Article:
The Magic of Logic (15)

Finding the three mistakes in a sentence; and how to identify a poisoned cask of wine

The Friedel Chronicles
4 min readMar 25, 2022

Today was Enders-and-Hennes day. We spent it at the local lake, where an unusual number of families had gathered, drawn there by the sun and the easing of Covid restrictions. After a few weeks of abstinence, the boys were glad to exuberantly run around the water-side playground, full of boundless energy. But they were also ready for some new logical puzzles — even asked for one themselves.

So this is what I gave them, a German version of the classic: “Their are three misteaks in this sentence” — “Diser Satz hat drei Feler”, scratched out in the sand.

They spent a minute pondering, examining each word, but could only find two that were misspelled (“Diser” and “Feler”). And then Enders had it: the third mistake was that it had only two, not three mistakes! Easy-peasy, he said.

But Hennes had a nagging discomfort. It’s a paradox, he said. It is a word he loves to use, without being able to precicely define it. What he meant was: there is definitely something wrong with the puzzle. Enders agreed, and with a little help we worked it out:

If the third error in the sentence is that it contains only two, not three mistakes, then “three” is actually correct, which means it contains only two mistakes, which means “three” is wrong, etc. It was quite a remarkable discussion, one that for a while had my own head spinning.

Enders wanted something harder, and this he got:

There is this king who has invited guests over for a feast, and has received four casks of wine for the celebration. His spies have told him that one of the casks contains poison. The king fetches his two food tasters, who are willing to die for him, and asks them to determine which of the casks is poisoned. He wants to serve wine from the other three casks to his guests.

Unfortunately, you cannot taste the poison, and it only shows symptoms — sudden death — 24 hours later. But the guests will be arriving on the following day. How can he determine which of the casks are safe, before they arrive?

Enders and his grandmother (it was communal solving) hit upon the following method: the tasters get a glass of wine, one from cask A and one from B. If one taster is dead the next day, we know which cask is poisonous. If both are well, we give the tasters each a glass from C and from D. The one who survives reveals which of the two casks is safe.

Another method: the first taster must drink two glasses of wine, one from cask A and one from B; and the second taster glasses from cask C and D. The one who is dead the next day tells us which pair of casks includes the one with the poison. But which one is it, specifically? Well, the surviving taster gets a glassful to drink from one of the two casks his companion had tried. If he now too perishes, then that is the poisoned cask; if he survives, it’s the other one.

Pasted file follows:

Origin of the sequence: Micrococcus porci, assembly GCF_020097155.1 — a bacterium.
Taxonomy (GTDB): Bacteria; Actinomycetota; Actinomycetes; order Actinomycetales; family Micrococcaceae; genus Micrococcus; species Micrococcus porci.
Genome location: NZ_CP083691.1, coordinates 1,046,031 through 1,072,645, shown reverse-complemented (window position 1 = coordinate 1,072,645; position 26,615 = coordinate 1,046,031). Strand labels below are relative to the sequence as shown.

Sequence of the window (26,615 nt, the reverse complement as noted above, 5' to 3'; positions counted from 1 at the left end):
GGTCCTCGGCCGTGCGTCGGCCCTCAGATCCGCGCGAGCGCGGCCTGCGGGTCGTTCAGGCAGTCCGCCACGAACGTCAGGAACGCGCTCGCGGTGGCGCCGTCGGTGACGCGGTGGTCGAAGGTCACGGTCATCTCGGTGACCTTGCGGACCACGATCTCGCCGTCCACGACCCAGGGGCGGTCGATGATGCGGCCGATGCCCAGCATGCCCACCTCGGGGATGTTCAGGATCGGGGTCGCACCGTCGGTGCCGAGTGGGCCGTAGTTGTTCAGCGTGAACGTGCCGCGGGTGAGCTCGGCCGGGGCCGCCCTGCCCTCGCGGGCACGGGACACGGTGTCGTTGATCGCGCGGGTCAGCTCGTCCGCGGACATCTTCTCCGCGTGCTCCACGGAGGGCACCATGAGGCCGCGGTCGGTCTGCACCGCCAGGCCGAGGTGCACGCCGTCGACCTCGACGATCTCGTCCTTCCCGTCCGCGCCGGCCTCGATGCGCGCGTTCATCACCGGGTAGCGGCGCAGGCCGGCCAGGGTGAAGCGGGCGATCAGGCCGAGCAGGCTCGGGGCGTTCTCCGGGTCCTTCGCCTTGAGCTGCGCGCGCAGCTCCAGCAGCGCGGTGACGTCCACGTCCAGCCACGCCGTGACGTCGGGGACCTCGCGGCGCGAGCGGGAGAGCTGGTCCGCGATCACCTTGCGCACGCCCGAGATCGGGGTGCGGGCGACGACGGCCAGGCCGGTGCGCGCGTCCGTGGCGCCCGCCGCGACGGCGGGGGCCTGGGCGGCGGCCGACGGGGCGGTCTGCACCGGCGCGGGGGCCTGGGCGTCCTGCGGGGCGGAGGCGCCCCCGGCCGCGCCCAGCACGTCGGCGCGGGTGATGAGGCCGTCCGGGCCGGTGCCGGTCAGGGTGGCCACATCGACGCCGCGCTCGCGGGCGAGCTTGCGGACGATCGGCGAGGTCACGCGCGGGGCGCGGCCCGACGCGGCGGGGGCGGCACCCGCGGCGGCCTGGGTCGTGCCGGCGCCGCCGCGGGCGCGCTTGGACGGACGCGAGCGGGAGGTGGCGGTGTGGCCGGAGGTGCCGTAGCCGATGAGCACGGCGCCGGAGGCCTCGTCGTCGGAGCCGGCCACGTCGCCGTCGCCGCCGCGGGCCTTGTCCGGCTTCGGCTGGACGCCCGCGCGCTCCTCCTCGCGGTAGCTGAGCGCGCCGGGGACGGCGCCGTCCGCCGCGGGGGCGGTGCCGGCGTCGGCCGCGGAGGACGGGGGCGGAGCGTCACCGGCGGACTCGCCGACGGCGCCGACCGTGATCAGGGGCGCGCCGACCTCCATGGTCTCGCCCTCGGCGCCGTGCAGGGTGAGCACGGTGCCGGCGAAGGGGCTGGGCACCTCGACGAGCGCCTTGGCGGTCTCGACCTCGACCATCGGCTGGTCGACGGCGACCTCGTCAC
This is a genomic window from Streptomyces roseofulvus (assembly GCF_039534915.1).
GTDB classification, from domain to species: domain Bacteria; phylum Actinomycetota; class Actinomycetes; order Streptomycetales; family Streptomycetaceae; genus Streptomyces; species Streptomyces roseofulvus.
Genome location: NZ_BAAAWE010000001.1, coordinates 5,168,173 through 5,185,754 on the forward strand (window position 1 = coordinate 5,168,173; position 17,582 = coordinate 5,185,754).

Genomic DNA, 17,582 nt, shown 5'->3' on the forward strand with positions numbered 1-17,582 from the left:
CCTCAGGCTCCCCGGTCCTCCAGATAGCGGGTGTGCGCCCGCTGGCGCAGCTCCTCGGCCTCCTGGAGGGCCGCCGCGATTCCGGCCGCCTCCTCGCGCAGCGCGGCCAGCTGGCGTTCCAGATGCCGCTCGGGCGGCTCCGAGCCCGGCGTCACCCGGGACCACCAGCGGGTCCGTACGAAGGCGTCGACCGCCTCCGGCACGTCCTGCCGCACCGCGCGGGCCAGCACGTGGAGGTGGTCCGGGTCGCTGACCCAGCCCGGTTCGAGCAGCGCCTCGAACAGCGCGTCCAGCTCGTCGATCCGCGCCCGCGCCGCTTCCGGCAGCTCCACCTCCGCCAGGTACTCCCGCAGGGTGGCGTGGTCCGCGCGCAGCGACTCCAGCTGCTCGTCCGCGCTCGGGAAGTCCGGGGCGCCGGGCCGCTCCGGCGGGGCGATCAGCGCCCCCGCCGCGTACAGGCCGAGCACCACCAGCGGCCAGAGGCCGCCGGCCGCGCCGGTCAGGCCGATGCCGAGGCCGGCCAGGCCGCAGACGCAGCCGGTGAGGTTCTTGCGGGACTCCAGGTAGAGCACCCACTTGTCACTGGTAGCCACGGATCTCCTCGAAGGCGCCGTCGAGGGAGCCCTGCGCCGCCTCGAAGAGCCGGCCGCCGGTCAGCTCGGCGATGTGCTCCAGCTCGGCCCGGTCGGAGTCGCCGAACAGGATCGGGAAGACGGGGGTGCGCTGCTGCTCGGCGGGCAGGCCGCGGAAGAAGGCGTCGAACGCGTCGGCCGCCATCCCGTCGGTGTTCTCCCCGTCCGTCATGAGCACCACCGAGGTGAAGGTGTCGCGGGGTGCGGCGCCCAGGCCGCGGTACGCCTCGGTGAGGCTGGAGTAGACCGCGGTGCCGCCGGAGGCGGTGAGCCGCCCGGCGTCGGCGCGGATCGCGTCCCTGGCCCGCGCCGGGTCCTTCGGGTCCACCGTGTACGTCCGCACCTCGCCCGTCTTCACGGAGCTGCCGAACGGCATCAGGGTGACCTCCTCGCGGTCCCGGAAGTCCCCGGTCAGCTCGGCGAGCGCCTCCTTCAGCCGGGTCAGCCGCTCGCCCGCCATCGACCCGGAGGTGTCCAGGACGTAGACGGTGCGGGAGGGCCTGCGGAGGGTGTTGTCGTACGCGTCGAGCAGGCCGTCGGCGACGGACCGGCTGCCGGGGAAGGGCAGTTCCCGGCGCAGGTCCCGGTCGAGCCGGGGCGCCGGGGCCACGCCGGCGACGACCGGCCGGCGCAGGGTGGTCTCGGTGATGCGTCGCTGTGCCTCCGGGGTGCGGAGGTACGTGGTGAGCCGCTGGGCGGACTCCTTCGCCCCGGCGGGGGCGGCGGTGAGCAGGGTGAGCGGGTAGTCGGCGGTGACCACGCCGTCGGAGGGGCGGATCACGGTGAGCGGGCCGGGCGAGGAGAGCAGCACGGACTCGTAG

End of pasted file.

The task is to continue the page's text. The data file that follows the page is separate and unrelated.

But: both methods required two days. And the guests would be arriving before then. Enders suggested they might be content to drink only from two safe casks?! Maybe, but there is a way to find out, reliably in one day, which three casks are safe.

A friend came up with an interesting try: make one taster drink a glass from cask A and the other from cask B. Four hours later they drink from casks C and D. Now if the first taster dies after 24 hours, then the poison is in cask A, if he dies after 28 hours it is in cask B, if the second taster dies after 24 hours… etc. Very nice try, Divya, but it can also be done in 24 hours. [Addendum: in the meantime Divya and a 16-year-old chess grandmaster have found the correct solution].

The boys at the lake shore could not find a solution, but Enders is determined to work it out and has promised to call when he has found an answer. I urge you, dear readers, to think about it while we wait. I will post the solution here after I hear from Enders.


So Enders found the solution and sent me the following picture:

Taster one gets a glass from cask A and one from cask B. Taster two gets one from B and one from C. If taster one is dead the next day, and taster two alive, then cask A is poisoned. If both are dead it is cask B. If both are alive it is D.

List of all logical and science problems



The Friedel Chronicles

Frederic Alois Friedel, born in 1945, science journalist, co-founder of ChessBase, studied Philosophy and Linguistics at the University of Hamburg and Oxford.